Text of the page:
Bulk of Fargo's 2015 seniors had sights set on college
FARGO - Three out of four Class of 2015 seniors at Fargo North, South and Davies high schools said they planned to attend a four-year college after graduation, according to the school district's annual senior survey.
FARGO – Three out of four Class of 2015 seniors at Fargo North, South and Davies high schools said they planned to attend a four-year college after graduation, according to the school district's annual senior survey.
The survey, taken by 637 seniors, found that 12.7 percent planned to go to a vocational/technical school, 2.8 percent into military service, 4.7 percent into the work world and 4.7 percent had other plans, according to results presented Tuesday to the School Board.
Nearly 60 percent of seniors planned to attend college in North Dakota. The bulk of them (151) planned to attend North Dakota State University, followed by 69 eyeing the University of North Dakota.
Forty-seven students said they were headed to Minnesota State Community and Technical College in Moorhead, another 34 to the University of Minnesota, and 31 planned to attend Concordia. All of those numbers were up from 2014.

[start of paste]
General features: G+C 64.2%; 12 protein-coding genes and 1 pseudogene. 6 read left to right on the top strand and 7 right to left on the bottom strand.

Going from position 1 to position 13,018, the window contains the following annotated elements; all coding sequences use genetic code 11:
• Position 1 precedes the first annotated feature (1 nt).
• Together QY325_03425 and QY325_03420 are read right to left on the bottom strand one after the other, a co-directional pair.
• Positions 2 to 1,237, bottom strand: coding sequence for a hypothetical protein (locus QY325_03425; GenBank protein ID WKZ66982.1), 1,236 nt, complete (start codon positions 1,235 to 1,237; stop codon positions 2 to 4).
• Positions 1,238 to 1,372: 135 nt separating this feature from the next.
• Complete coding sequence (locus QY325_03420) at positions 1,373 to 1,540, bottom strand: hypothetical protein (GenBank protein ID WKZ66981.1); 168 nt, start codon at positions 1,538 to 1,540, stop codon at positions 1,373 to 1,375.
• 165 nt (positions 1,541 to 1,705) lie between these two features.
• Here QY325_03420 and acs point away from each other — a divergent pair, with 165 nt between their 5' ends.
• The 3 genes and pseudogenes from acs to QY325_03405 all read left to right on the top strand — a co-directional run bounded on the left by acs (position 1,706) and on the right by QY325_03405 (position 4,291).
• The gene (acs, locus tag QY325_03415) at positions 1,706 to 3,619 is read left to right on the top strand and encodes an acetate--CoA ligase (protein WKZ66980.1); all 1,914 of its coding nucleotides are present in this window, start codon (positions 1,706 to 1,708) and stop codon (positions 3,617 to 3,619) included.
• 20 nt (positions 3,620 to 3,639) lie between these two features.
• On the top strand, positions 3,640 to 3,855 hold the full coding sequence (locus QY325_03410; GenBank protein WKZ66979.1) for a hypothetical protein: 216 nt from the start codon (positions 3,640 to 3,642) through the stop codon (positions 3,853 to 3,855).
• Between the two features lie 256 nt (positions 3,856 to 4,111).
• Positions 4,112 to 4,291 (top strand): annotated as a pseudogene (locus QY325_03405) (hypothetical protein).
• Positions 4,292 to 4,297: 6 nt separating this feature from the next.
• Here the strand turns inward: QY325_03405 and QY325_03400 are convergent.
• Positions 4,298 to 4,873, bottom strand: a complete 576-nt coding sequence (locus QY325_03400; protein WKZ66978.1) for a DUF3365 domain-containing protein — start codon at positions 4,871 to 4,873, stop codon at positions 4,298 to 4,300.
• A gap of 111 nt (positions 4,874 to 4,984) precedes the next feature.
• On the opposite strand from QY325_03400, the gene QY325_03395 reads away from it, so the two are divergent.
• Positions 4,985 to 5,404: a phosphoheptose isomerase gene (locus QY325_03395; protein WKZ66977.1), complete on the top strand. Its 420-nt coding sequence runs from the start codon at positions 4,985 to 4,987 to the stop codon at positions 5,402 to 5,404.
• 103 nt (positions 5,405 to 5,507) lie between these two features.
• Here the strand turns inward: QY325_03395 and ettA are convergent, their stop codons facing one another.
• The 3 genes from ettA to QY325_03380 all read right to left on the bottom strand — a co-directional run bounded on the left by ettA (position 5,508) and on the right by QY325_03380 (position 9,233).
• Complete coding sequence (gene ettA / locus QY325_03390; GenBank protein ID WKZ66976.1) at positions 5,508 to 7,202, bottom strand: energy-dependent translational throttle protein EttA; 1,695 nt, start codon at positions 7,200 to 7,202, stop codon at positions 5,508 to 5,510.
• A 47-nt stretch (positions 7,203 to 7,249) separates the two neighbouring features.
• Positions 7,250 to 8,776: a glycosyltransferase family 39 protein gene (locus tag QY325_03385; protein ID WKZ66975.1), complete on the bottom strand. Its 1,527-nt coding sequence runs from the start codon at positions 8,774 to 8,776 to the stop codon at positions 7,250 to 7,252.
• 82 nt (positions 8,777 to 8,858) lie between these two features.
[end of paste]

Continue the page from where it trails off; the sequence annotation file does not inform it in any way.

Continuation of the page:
When the 2015 graduates hit the work world, 56.5 percent expect to stay in Fargo, compared with 65 percent in 2014.
Most of the seniors, 88.9 percent, felt they had gotten a high-quality education. By subject: 86.5 percent said they had quality instruction in reading, 84.7 percent in writing, 85.8 percent in math and 91.6 percent in science.
An emphasis on honesty may be paying off, as 91.3 percent of students said academic integrity is important. That compares with 73.9 percent in 2014. However, the 2014 survey also allowed 22.1 percent to say they had no opinion. The "no opinion" option was dropped for 2015.
Other results include:
• 90 percent of students felt their teachers cared about them.
• 88.2 percent felt safe at school every day.
• More 2015 seniors (83) were working 16-20 hours a week, than their 2014 counterparts (65). However, fewer students were working 21 hours or more a week. About a third of students surveyed, 214, reported not having a job during the school year.